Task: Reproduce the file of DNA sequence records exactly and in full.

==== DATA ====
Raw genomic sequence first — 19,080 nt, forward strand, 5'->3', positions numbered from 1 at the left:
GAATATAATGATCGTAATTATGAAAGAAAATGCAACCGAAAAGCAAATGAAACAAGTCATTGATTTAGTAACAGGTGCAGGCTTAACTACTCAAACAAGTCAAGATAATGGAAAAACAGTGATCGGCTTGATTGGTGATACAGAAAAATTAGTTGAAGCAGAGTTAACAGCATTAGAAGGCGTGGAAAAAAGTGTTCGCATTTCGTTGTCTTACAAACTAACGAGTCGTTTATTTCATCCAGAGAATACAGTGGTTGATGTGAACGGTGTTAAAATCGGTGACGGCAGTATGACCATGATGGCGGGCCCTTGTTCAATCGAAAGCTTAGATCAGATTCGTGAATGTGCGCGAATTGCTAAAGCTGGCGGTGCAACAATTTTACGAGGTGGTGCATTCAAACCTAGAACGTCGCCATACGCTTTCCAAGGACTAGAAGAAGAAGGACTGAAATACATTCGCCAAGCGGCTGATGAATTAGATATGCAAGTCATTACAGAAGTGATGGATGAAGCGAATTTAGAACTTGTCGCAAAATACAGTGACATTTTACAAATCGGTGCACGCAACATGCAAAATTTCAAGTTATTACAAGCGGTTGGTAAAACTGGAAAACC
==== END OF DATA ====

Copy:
Raw genomic sequence first — 19,080 nt, forward strand, 5'->3', positions numbered from 1 at the left:
GAATATAATGATCGTAATTATGAAAGAAAATGCAACCGAAAAGCAAATGAAACAAGTCATTGATTTAGTAACAGGTGCAGGCTTAACTACTCAAACAAGTCAAGATAATGGAAAAACAGTGATCGGCTTGATTGGTGATACAGAAAAATTAGTTGAAGCAGAGTTAACAGCATTAGAAGGCGTGGAAAAAAGTGTTCGCATTTCGTTGTCTTACAAACTAACGAGTCGTTTATTTCATCCAGAGAATACAGTGGTTGATGTGAACGGTGTTAAAATCGGTGACGGCAGTATGACCATGATGGCGGGCCCTTGTTCAATCGAAAGCTTAGATCAGATTCGTGAATGTGCGCGAATTGCTAAAGCTGGCGGTGCAACAATTTTACGAGGTGGTGCATTCAAACCTAGAACGTCGCCATACGCTTTCCAAGGACTAGAAGAAGAAGGACTGAAATACATTCGCCAAGCGGCTGATGAATTAGATATGCAAGTCATTACAGAAGTGATGGATGAAGCGAATTTAGAACTTGTCGCAAAATACAGTGACATTTTACAAATCGGTGCACGCAACATGCAAAATTTCAAGTTATTACAAGCGGTTGGTAAAACTGGAAAACC